Teddy Roosevelt Lifts.. Do You, Bro?

teddy-rooseveltTheodore Roosevelt Sr. was a wealthy American businessman and philanthropist. Arguably his largest contribution to the world was not growing a profitable plate glass importation business, but was telling his son, Teddy, to quit being a little bitch.

He probably didn’t say it like this, the Roosevelt’s were already part of New York’s wealthiest 1% when Teddy was born. Knowing what Teddy went on to do with his life, this fact itself is amazing due to the overwhelming majority of children born into so-called “old money” becoming leaches on their parents’ trust funds instead of forging a name for themselves on the platform their parents and grandparents have built for them.

To be fair, Teddy recognized his father as “the best man [he] ever knew” and said that he combined strength and courage with gentleness, tenderness, and great unselfishness. He taught Teddy and his siblings about equality between the sexes, arguing that “what was wrong in a woman could not be right in a man.” He was a loving and caring father, but combined this side with the insistence on discipline that any business owner could respect, and I attribute this to Teddy’s studious, stoic and solemn nature later in life.

Like many of you, Teddy was a disappointment to his father early in his life. Teddy was a weak boy, and he grew up with a series of ailments, including asthma that would wake him up in the night with the experience of being smothered to death. It terrified and frustrated his parents. Asthma was poorly understood by doctors at the time, and there was no cure. At the age of 12, Roosevelt Sr confronted the boy and said “I am giving you the tools, but it is up to you to make your body,” at which Teddy immediately replied, “I will make my body!” Teddy’s father helped build a gym for Teddy on their estate, and Teddy initiated a vigorous regimen of gymnastics, weightlifting and boxing.

Through sheer willpower and discipline, Teddy fought off the debilitating side-effects of the asthma, and committed himself to advocating the “strenuous life.” He became an active member of the boxing team at Harvard, and after college his doctor warned him to avoid strenuous activity. Instead he climbed the fucking Matterhorn.

Even while in the White House, Teddy was known to spar from time to time. He practiced boxing an jiu-jitsu in the White House basement, and even demonstrated a hold on the Swiss minister to the delight of his guests during a state luncheon. It was said that he would invite elites and spar with them despite the fact that they would almost always overcome him. It’s said that he lost sight in one of his eyes while sparring a military aid in the White House.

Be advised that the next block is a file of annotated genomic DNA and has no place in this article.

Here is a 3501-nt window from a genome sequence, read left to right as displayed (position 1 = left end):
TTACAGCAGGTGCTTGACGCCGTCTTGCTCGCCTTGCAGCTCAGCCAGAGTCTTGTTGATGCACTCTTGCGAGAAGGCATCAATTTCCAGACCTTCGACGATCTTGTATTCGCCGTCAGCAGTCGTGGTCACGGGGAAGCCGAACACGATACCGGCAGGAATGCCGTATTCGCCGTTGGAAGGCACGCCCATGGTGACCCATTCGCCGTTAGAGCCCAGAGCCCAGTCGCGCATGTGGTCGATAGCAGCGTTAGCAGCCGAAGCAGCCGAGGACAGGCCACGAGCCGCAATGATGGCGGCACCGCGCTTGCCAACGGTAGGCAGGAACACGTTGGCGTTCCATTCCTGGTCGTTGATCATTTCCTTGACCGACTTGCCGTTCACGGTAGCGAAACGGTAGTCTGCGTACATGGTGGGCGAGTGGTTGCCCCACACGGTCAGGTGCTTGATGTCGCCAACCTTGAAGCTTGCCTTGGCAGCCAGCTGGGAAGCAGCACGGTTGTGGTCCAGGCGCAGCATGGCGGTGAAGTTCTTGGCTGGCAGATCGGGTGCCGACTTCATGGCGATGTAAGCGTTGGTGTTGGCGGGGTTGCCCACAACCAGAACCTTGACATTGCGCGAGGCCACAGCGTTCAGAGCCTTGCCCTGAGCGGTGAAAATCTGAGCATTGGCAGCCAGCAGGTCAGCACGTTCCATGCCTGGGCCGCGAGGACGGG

Teddy’s childhood illnesses and subsequent vanquishing through exercise of said illnesses profoundly affected his worldview. He was known as a man that appreciated life’s struggles, and his early endeavors molded him as a man of action that contributed to him molding modern history.

There are several takeaways from Teddy’s dedication to an active lifestyle. Whether of not his youthful symptoms were psychosomatic, he did not allow perceived weakness to define him. Instead, he continued to chase greatness by setting a goal, and attacking it feverishly until that weakness was overcome. Here is a man that was consistently improving himself, physically, emotionally, and intellectually. If you want to be considered by constituents and enemies as a “locomotive in human pants,” it would be wise to follow in his footsteps of taking massive action in all areas you are involved in. Read more of Teddy’s physical exploits here.

Teddy Roosevelt: Archetype of Masculinity (Introduction)

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Anyone who has committed the time to do significant research into Theodore Roosevelt’s life and accomplishments surely knows that he was not a man to mess with. Arguably the most accomplished US president, and perhaps person ever to live, Teddy’s actions and beliefs should be a staple of study for any and all aspiring leaders. A man of great strengths in physical, emotional and intellectual terms, he exuded the definition of modern masculinity. This series will outline events that occurred in Roosevelt’s life that allow us a glimpse into the mind of the president that brought our great country into the 20th century and drove the initial carriage of social activism and political reform known as the progressive era that continues today.

Tomato Tuesday will go into depth on the traits that Roosevelt modeled which define masculinity, and offer ways that budding leaders can imitate his persona in order to grow into themselves and be successful.

  • Young Teddy was plagued with illnesses and disease that he resolved to overcome.
  • Teddy suffered great losses, including the death of his wife and mother on the same day.
  • Teddy was a curious intellectual, and resolved to be a lifelong learner.
  • Teddy refused to be taken advantage of, but conducted himself in a gentlemanly manner.
  • Teddy could not bare to be a burden on others.
  • Teddy refused to remain complacent, physically or otherwise, and abhorred moral laxity.

Tomato Tuesday by no means wishes to attempt to encompass all of Roosevelt’s accomplishments (that’s what a biography’s for) but seeks to highlight some of the most noteworthy and examine how they coincide with masculine vigor and virtue. Before reading on, I suggest you watch this short refresher on Roosevelt’s life.